I've noticed that there appear to be many ways to read of a checklist between aircraft types and operators. The task and work division confuse me:

  • In some cases it appears to be entirely managed by the Pilot Not Flying [PNF], while in some cases the Pilot Flying [PF] is involved.
  • For the latter case, the response from PF seems to be 'checked' some of the time while in others there is a verbal feedback on the state of that control.

I guess this is a question between Standard Operating Procedures, but is there a best-practice to reading off checklists that is suggested to be followed as suggested by EASA or the FAA for instance?

Extra Thing: It would be great if somebody could elaborate on how a checklist actually would be worked through in practice like the one below with who says and does what.

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    $\begingroup$ One at a time and try not to skip any? $\endgroup$ May 21, 2015 at 11:22

2 Answers 2


The current FAA Advisory Circular dealing with SOPs in general, but only lightly touching upon checklists, is AC 120-71a. It is primarily aimed at Part 119 certificate holders who conduct operations under part 121, but is also recommended for operations under Parts 91, 125, and 135. It also changes the wording from Pilot Not Flying (PNF) to Pilot Monitoring (PM) in order to reinforce the idea that he or she is not just a passenger with a better view, but an integral part of the flight crew.

With respect to actual checklist usage, to the best that I've been able to find, the FAA does not issue a hard recommendation (air carrier checklists and procedures have to be approved by the FAA prior to certificate issuance anyways), but it does identify two primary methods of checklist usage: Challenge-Do-Verify (often used for abnormal and certain emergency procedures) and Do-Verify (often used for normal and time-critical emergency procedures), which relies on memorized flows followed by verification with the use of a checklist.

A 1995 Study issued by the FAA weighs in on the pros and cons of the two methods and surmises that, when used properly, the CDV method is less likely to result in missed items, but does allow for the fact that, in operational usage, pilots may batch items together, thus defeating the purpose of the systematic, step-by-step approach of the method.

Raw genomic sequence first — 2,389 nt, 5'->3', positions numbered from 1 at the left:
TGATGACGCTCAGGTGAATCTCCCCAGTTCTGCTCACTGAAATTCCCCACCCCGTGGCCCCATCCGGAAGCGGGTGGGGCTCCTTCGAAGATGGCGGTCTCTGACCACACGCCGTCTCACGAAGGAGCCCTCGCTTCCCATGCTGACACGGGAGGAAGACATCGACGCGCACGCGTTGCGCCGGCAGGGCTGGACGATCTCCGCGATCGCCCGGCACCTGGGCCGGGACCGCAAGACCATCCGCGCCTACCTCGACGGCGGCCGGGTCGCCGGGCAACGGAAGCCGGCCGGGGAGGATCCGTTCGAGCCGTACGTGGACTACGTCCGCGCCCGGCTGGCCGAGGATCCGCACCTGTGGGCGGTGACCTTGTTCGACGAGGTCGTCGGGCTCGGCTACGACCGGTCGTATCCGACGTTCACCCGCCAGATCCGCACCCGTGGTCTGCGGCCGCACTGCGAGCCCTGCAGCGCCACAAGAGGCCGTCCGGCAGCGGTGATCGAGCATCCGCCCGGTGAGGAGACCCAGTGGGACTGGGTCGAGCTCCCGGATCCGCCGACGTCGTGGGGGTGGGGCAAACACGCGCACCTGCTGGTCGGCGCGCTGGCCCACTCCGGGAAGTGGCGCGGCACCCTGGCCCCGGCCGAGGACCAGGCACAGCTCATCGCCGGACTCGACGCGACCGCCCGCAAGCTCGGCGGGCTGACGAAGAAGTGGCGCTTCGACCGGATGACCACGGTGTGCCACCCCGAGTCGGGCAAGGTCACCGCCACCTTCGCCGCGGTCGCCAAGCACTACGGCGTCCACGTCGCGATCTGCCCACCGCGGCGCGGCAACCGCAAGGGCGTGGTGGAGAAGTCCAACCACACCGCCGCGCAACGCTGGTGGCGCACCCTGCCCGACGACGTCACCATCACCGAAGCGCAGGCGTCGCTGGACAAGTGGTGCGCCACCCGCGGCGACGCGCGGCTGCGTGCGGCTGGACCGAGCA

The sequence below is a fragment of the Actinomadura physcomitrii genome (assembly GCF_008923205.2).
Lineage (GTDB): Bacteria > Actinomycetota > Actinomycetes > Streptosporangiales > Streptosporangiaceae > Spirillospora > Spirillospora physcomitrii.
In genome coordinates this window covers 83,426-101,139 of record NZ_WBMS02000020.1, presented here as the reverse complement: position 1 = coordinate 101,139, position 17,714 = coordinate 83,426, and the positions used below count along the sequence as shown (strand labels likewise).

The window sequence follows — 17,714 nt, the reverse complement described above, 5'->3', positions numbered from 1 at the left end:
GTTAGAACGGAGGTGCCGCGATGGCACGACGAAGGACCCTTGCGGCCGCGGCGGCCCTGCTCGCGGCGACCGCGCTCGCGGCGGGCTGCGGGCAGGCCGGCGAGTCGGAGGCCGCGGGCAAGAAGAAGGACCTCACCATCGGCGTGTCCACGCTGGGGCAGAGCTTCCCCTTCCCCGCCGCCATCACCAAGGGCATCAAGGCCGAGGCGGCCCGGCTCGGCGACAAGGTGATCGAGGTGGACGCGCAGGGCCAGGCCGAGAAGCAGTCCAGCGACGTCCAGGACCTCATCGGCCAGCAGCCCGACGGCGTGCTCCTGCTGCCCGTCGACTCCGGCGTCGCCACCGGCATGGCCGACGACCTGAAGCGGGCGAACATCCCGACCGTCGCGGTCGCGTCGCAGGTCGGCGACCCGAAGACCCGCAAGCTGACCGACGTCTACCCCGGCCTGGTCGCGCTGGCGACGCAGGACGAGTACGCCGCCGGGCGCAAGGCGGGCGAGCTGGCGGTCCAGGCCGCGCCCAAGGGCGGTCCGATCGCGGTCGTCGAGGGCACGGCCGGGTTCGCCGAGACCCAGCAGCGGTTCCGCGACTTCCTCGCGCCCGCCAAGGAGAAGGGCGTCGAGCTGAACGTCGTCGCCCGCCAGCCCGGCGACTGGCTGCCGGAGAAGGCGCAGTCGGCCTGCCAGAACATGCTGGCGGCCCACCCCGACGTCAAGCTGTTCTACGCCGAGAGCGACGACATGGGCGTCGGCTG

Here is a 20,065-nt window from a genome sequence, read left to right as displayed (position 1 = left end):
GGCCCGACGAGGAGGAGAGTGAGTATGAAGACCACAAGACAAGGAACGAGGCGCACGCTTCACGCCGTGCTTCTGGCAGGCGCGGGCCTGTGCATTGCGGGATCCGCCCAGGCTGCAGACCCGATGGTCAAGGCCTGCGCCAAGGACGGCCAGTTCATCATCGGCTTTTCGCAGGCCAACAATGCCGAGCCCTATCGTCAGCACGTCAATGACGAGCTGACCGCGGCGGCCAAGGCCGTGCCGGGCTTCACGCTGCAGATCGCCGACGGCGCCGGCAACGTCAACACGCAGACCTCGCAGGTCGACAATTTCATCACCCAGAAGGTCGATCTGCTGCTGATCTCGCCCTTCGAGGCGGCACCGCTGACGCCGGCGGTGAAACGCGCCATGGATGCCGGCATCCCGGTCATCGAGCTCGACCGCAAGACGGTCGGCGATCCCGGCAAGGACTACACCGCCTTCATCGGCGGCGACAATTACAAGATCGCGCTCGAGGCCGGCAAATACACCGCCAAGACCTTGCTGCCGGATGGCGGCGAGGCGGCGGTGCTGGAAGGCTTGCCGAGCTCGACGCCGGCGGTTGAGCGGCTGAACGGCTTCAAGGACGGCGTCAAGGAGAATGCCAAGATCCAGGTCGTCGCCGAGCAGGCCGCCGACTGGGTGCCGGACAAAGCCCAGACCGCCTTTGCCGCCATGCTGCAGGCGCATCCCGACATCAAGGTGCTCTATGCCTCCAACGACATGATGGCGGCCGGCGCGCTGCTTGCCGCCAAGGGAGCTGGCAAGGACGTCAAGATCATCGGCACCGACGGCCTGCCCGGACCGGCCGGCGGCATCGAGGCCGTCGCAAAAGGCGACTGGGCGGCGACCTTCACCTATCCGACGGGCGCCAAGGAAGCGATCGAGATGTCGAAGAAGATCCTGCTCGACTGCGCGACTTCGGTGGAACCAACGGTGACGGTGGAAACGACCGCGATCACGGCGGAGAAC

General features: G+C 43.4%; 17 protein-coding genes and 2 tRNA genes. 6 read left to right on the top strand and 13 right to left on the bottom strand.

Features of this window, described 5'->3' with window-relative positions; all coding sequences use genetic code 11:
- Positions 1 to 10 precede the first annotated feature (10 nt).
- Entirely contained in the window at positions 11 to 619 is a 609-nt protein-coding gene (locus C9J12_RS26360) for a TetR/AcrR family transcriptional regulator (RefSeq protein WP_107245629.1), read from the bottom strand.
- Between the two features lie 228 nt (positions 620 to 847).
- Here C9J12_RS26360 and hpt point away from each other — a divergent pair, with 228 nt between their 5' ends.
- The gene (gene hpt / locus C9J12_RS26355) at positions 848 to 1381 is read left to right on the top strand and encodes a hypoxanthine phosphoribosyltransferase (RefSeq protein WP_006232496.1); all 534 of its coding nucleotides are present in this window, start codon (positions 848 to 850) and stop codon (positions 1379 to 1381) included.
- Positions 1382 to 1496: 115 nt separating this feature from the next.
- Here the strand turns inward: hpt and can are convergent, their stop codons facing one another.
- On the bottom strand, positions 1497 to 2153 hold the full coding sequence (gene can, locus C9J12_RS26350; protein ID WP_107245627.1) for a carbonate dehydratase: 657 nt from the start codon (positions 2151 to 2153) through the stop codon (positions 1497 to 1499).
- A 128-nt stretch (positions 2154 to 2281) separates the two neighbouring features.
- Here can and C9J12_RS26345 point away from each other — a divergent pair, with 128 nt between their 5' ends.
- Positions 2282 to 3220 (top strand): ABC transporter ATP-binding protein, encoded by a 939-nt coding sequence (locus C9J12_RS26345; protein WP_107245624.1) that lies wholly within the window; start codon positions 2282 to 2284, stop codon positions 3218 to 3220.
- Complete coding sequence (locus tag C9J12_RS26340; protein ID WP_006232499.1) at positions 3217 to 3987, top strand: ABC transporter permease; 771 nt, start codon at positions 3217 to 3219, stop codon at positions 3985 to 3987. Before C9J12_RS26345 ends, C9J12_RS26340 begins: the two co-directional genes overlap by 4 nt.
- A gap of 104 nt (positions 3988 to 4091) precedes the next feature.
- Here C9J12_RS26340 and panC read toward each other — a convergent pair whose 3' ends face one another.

Stepping aside from the multi-crew environment, where having someone with the checklist in their hand and reading things off one by one can work quite well, my personal observation has been that, in a single-crew environment, pilots who rely on a CDV-like method (sometimes known as Read-Do) are more likely to end up falling behind in configuring their aircraft than those who use DV-like methods, assuming of course that the pilots actually know their flows and perform the verification properly (as in actually verify that everything is as it should be rather merely reading items off the list and trying to remember if they've accomplished them).

Lastly, with respect to the 'checked' vs. verbal confirmation of status, this is usually dependent on how critical and laborious the status confirmation is. An example would be with altitude setting verification, where it is not uncommon for the procedure to call for the PF to set the new altitude in the Mode Control Panel and, while pointing to it, call out the new altitude, which is then verbally confirmed by the PM. Every operator's experience and demands will be different here, but a number of best practices are recognized and the folks at the FAA, NBAA, FSF, AOPA, and many others are doing their best to publicize and promote them.